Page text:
Student Perspective: Breaking with Tradition – Alternatives to Conventional Exams

It’s the most dreadful time of the year

With the students’ stress rising

And everyone telling you be of high spirit

It’s the most dreadful time of the year

For most students, the exam period is the most stressful part of the semester. The exam itself is the very manifestation of this stress, but the late-night study sessions at the library, the pressure of figuring out what is testable, memorizing big books, scrolling through hundreds of lecture slides, and at times pulling all-nighters just to feel an ounce more prepared to take an exam is also challenging.

Taking exams has been a big part of many of our college and university experiences, and has remained, for better or worse, the reigning assessment form throughout our education history. Based on assessment efficacy, exams are typically viewed as a good way of testing course knowledge, as they require students to study the same materials to answer the same, or at least similar, questions. Therefore, traditional exams provide us with a uniform, or in better terms, standardized mean, of assessing a large group of individuals, with each being examined on the same basic level of difficulty and understanding. To put it simply, an exam provides an even playing field, hence any disparity in performance or grades would be due to differences in students’ ability or time spent revisiting/studying the course material. While as a recent graduate, with modest social skills, I have yet to come across a single peer who actually enjoys exams, I can see the reason why they have become the dominant assessment form. As a comprehensive test of knowledge, exams are a very good method.

But mind you, when a certain Professaurus Rex, or P-Rex, invented exams as an assessment tool to evaluate his Studentaurus on their ability to hunt and forage, the world was a different place. This is my subtle and arguably humorous way of saying; exams are ancient and should not have survived the mass extinction event. While I am 99.9% sure a glass-wearing T-Rex scoring exams using a red pen with his tiny T-Rex arms didn’t invent exams as an assessment tool, I know that exams have some ancient roots.

Now did you know that at some point in time, being a government official was a matter of great prestige?! Shocking, I know, but almost 2000 years ago in ancient China, being a government official was of such high esteem that the only way of joining this elite band of officials was to pass examinations that were designed under the careful supervision of Emperor Zhang of Hen.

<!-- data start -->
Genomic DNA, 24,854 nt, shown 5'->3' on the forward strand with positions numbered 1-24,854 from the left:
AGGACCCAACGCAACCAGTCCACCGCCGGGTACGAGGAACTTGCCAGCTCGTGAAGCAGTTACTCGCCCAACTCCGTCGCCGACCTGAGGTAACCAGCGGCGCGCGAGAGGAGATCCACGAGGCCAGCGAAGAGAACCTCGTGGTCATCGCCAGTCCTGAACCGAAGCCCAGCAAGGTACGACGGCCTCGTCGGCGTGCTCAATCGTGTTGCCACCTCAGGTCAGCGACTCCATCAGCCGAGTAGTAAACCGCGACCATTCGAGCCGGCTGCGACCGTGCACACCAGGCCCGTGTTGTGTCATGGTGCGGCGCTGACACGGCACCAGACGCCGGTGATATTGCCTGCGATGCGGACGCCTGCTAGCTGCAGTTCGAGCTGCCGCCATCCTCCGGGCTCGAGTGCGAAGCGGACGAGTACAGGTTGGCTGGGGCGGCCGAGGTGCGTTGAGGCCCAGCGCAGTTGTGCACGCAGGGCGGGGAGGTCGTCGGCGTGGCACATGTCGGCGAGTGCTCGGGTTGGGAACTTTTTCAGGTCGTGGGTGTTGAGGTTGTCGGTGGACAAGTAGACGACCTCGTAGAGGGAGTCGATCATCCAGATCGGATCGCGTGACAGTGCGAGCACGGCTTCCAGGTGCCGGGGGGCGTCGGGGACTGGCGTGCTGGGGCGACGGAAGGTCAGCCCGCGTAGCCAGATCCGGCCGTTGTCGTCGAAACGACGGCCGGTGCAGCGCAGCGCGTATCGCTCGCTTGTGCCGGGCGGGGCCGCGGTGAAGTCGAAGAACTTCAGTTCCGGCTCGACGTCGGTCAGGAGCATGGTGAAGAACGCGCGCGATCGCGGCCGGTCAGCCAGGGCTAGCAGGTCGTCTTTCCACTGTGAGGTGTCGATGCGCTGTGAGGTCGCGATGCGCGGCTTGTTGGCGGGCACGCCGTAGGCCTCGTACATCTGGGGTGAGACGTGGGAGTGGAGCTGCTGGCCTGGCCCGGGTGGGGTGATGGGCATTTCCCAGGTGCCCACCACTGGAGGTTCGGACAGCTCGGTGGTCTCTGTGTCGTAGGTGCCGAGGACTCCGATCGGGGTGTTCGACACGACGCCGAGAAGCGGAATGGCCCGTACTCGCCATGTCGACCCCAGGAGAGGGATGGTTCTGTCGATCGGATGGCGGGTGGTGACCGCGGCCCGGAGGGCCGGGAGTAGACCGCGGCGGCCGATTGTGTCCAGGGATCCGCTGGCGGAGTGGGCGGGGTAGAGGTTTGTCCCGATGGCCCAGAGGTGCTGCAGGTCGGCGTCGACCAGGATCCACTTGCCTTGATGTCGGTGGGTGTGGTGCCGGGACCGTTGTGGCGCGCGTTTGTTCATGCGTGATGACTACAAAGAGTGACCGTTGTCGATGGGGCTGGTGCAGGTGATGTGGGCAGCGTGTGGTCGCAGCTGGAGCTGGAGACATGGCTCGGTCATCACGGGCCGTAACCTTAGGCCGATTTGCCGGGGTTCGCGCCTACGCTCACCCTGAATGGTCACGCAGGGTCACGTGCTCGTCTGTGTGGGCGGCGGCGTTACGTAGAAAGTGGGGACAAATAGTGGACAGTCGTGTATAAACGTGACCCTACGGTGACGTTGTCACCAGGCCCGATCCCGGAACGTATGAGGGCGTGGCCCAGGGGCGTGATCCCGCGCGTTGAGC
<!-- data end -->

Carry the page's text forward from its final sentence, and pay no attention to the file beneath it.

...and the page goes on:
Now going by some other historical sources, the person behind the invention of exams as a torture device, er, I mean assessment tool, was the one and only American businessman, and philanthropist, Henry Fischel, sometime in the late 19th century. However, some other sources accredit the oft-dreaded invention to a man of the same name, Henry Fischel, who was a professor of religious studies at Indiana University during the early 20th century. Besides the historic finger-pointing to identify the tormentor, it’s important to realize that whenever and by whomever exams were designed, they were done during a time when education differed significantly from today.

Today the types of courses taught in colleges and universities cover a limitless range of disciplines, –  from math, science, statistics, coding, literature, pop culture, marketing, to fashion – just to name a few. The broad spectrum of courses and kinds of knowledge offered at educational institutions and sought by learners are incredibly broad and cannot all be assessed by the same assessment tool built and offered at a time where few universities existed in the world with an incredibly narrow range of offered subjects. Take the Cambridge hall of exams for example. Cambridge is one of the most widely recognized higher educational institutes in the world, and in the late 19th century, was approached by schools in England to administer a standardized test, which was, at the time, only available to male pupils. Hence, the first mass execution of students’ morale, I mean, The Cambridge assessment took place December 14th, 1958, on the subjects of English, Mathematics, Geography, History, Latin, German, and just a handful of other languages.